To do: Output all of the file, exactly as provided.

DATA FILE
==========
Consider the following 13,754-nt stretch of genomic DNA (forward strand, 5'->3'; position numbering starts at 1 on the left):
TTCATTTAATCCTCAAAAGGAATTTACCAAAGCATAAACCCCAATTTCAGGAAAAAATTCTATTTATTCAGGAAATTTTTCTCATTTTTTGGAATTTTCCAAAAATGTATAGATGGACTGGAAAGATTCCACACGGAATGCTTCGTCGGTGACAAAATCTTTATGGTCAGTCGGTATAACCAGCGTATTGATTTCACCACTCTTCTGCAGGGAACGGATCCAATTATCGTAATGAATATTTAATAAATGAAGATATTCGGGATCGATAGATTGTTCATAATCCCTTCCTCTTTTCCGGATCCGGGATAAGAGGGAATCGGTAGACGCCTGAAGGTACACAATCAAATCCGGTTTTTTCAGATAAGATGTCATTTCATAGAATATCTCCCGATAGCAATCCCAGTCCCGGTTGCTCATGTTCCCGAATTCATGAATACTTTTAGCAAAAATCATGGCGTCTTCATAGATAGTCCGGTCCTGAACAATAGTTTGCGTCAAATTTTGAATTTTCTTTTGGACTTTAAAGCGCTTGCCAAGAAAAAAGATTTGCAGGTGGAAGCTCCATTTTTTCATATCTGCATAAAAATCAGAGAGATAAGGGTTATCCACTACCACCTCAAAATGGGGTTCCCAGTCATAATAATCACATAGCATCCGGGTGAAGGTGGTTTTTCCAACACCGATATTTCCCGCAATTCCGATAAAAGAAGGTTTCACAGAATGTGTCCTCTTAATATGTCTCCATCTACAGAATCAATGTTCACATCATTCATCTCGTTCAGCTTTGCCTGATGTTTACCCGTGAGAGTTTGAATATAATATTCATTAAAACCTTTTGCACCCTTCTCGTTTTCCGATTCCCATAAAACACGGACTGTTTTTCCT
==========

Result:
Consider the following 13,754-nt stretch of genomic DNA (forward strand, 5'->3'; position numbering starts at 1 on the left):
TTCATTTAATCCTCAAAAGGAATTTACCAAAGCATAAACCCCAATTTCAGGAAAAAATTCTATTTATTCAGGAAATTTTTCTCATTTTTTGGAATTTTCCAAAAATGTATAGATGGACTGGAAAGATTCCACACGGAATGCTTCGTCGGTGACAAAATCTTTATGGTCAGTCGGTATAACCAGCGTATTGATTTCACCACTCTTCTGCAGGGAACGGATCCAATTATCGTAATGAATATTTAATAAATGAAGATATTCGGGATCGATAGATTGTTCATAATCCCTTCCTCTTTTCCGGATCCGGGATAAGAGGGAATCGGTAGACGCCTGAAGGTACACAATCAAATCCGGTTTTTTCAGATAAGATGTCATTTCATAGAATATCTCCCGATAGCAATCCCAGTCCCGGTTGCTCATGTTCCCGAATTCATGAATACTTTTAGCAAAAATCATGGCGTCTTCATAGATAGTCCGGTCCTGAACAATAGTTTGCGTCAAATTTTGAATTTTCTTTTGGACTTTAAAGCGCTTGCCAAGAAAAAAGATTTGCAGGTGGAAGCTCCATTTTTTCATATCTGCATAAAAATCAGAGAGATAAGGGTTATCCACTACCACCTCAAAATGGGGTTCCCAGTCATAATAATCACATAGCATCCGGGTGAAGGTGGTTTTTCCAACACCGATATTTCCCGCAATTCCGATAAAAGAAGGTTTCACAGAATGTGTCCTCTTAATATGTCTCCATCTACAGAATCAATGTTCACATCATTCATCTCGTTCAGCTTTGCCTGATGTTTACCCGTGAGAGTTTGAATATAATATTCATTAAAACCTTTTGCACCCTTCTCGTTTTCCGATTCCCATAAAACACGGACTGTTTTTCCT